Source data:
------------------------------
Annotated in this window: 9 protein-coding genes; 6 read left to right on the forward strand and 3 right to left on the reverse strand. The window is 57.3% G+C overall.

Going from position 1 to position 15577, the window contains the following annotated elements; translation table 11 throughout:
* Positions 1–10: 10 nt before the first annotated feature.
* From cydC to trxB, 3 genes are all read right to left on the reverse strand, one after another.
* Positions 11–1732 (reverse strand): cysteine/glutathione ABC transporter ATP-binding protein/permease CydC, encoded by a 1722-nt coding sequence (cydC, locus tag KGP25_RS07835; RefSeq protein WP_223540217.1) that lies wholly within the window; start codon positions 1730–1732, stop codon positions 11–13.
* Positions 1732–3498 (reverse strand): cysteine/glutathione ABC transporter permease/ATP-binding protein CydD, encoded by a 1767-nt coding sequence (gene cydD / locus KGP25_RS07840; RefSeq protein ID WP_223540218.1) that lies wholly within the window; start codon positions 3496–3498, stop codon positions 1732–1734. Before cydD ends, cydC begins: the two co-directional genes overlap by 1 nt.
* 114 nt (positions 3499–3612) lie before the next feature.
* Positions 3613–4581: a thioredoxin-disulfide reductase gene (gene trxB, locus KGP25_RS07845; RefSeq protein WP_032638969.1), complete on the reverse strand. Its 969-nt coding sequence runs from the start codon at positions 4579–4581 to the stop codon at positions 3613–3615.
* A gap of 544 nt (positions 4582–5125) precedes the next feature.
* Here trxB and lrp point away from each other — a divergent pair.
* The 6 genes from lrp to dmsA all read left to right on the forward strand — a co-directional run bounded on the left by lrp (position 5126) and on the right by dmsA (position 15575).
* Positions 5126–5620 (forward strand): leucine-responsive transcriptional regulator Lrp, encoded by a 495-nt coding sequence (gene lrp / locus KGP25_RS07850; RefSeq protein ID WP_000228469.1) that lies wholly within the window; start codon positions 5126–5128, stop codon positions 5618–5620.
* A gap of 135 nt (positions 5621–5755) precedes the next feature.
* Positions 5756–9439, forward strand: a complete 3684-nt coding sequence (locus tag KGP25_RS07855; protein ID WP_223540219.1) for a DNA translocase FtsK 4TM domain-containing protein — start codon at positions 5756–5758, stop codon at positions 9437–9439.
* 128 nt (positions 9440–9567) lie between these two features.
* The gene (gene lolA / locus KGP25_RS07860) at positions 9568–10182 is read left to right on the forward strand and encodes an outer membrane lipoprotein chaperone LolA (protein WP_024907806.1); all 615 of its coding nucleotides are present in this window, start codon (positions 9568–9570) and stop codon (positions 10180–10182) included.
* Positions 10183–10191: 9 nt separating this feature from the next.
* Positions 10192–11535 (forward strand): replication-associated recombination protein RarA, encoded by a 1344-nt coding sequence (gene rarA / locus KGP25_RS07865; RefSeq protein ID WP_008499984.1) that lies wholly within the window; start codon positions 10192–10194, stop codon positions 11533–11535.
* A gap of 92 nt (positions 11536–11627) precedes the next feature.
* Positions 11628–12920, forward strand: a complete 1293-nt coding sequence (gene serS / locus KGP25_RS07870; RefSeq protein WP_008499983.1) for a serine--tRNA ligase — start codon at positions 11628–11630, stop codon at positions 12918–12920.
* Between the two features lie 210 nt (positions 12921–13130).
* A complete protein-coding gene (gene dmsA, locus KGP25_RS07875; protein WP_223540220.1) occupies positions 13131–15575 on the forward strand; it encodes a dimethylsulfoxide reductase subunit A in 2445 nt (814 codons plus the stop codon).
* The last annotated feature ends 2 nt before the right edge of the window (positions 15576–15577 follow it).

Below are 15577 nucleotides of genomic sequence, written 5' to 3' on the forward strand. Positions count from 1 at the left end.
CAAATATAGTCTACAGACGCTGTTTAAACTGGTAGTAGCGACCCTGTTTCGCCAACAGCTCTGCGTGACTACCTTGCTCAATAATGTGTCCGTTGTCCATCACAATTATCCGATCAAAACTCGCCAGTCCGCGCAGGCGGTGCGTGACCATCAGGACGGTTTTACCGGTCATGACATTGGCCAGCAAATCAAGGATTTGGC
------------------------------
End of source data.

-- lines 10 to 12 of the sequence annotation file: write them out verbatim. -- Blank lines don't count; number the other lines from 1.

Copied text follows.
* Here trxB and lrp point away from each other — a divergent pair.
* The 6 genes from lrp to dmsA all read left to right on the forward strand — a co-directional run bounded on the left by lrp (position 5126) and on the right by dmsA (position 15575).
* Positions 5126–5620 (forward strand): leucine-responsive transcriptional regulator Lrp, encoded by a 495-nt coding sequence (gene lrp / locus KGP25_RS07850; RefSeq protein ID WP_000228469.1) that lies wholly within the window; start codon positions 5126–5128, stop codon positions 5618–5620.